Elk once flourished across North America. The majestic animals adapted to a wide range of environments, and at their most prolific, an estimated 10 million elk roamed nearly every region of the country. However, development and industrial growth across the nation has slowly challenged the long term viability of the animal. In fact, it is believed that the last Kentucky elk was killed before the Civil War.
In the heart of Kentucky’s elk restoration zone, 12,000-acres of land nestled in Bell County is currently being developed into a tourist destination called Boone’s Ridge. When it opens in 2022, Boone’s Ridge will house a visitor center complete with a regional history museum, theater, restaurant, and wildlife viewing including elk, bobcats, and black bears. Boone’s Ridge describes elk as a “tourism super-magnet,” and the animals are expected to be one of the destination’s largest crowd draws.
With an average household income of less than $25,000 and a 38 percent poverty rate, Bell County is one of the poorest counties in the U.S. But locals are hoping Boone’s Ridge will help bring new economic life to the area. Boone’s Ridge confirms that the project will create 210 on-site jobs, offering “an average full-time wage and benefits package at $54,263.” Estimates by two independent consultants indicate that Boone’s Ridge could attract more than 1 million annual visitors and add over $150 million annually to the regional economy, according to The New York Times.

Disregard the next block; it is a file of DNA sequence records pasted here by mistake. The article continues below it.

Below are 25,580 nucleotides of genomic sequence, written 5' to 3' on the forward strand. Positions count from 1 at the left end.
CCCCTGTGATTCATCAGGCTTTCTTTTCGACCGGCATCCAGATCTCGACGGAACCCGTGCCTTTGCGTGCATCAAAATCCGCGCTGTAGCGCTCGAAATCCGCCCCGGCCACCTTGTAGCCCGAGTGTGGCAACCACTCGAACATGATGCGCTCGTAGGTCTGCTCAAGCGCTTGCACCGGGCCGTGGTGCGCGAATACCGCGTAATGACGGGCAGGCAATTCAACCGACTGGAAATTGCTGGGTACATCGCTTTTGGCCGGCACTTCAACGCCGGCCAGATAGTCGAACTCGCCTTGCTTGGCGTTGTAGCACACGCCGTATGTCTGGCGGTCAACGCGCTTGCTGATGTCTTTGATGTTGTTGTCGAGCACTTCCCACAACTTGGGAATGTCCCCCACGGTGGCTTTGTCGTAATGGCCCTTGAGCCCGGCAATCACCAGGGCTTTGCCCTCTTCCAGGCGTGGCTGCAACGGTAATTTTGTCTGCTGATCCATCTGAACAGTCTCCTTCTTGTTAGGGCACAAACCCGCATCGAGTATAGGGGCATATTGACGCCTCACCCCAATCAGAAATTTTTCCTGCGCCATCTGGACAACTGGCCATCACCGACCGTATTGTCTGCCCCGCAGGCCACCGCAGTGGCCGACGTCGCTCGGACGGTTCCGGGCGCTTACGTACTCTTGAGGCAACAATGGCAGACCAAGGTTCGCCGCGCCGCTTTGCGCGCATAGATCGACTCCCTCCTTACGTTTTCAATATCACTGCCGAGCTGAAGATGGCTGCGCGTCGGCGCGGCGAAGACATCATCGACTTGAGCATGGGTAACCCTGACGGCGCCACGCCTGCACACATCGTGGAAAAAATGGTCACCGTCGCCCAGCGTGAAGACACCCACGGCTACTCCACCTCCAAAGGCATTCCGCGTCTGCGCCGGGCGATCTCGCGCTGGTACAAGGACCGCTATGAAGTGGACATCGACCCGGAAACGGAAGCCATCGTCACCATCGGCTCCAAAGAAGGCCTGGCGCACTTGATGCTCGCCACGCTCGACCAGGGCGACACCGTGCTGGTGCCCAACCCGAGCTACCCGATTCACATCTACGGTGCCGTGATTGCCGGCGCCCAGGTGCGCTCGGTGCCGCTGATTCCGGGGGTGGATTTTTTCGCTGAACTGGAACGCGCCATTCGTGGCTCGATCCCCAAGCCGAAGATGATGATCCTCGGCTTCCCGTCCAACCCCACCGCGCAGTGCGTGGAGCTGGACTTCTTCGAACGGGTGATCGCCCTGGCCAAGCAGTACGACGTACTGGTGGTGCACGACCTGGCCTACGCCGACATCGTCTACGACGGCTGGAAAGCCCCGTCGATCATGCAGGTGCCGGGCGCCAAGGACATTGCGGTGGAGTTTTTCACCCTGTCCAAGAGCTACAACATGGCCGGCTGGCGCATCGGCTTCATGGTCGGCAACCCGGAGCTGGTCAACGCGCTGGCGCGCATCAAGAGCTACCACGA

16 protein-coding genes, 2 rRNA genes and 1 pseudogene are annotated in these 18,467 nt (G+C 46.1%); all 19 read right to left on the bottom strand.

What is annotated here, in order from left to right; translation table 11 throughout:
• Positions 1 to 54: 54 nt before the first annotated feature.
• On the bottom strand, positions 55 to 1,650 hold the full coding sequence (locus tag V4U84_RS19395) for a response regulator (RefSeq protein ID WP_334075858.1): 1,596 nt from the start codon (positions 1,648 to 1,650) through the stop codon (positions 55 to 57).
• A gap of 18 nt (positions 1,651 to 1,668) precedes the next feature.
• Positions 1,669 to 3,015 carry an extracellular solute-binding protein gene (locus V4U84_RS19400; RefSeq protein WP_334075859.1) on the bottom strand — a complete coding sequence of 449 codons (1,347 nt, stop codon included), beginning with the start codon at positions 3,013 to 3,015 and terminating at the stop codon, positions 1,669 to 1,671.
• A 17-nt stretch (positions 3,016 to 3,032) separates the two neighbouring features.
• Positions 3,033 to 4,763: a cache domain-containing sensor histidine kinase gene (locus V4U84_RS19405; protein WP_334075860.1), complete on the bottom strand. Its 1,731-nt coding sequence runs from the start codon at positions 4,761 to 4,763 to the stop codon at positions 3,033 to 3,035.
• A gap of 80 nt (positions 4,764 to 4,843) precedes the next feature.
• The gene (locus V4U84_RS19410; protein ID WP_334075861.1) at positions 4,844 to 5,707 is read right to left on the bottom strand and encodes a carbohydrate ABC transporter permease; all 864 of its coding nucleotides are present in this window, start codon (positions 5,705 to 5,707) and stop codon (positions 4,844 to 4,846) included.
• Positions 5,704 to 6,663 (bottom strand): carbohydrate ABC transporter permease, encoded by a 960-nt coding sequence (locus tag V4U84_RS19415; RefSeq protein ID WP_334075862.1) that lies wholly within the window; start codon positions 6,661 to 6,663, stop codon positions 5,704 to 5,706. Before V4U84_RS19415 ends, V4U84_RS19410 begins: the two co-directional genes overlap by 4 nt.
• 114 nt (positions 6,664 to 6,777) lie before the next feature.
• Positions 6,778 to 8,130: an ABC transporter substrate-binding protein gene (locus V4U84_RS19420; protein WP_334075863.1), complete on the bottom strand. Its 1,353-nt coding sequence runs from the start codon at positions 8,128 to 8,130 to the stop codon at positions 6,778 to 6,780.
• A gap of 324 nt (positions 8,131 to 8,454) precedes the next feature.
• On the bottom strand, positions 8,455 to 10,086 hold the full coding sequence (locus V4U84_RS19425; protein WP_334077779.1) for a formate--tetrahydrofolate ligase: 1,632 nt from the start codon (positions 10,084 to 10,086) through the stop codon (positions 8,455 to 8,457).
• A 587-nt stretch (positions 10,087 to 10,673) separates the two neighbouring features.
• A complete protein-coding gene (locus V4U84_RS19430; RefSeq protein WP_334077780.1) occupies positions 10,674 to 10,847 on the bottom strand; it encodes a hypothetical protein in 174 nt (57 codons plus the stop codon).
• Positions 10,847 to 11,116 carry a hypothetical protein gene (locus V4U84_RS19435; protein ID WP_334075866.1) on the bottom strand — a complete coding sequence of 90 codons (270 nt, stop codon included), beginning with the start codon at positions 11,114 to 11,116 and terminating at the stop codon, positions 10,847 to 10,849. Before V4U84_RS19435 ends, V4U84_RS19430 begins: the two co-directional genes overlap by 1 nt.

Supporters of Kentucky’s elk population restoration viewed the prospect as a way to increase biodiversity and open new channels of economic development and recreation. One of the key elements of elk’s reintroduction was the hunting opportunities it would offer. In fact, in 1997, the Rocky Mountain Elk Foundation–a hunting association–offered, “to fund a multimillion-dollar six-year plan to airlift more than 1,500 elk to Kentucky from the western United States,” according to The New York Times.
The long-term sustainability benefits associated with reintroducing elk in the area may be unknown, but what is known, is that Kelley Stewart–a University of Nevada scientist–and her team found that a well-managed elk population can increase plant productivity and diversity, and promote ecosystem functioning. Reintroduction has also produced clear economic benefits. The Kentucky Department of Fish and Wildlife Resources reports that elk hunting and recreation-related expenditures generate around $5 million to local economies. Elk’s reemergence marks a new era and potential for eastern Kentucky tourism–a future where people from across the country travel to witness elk and their captivating beauty.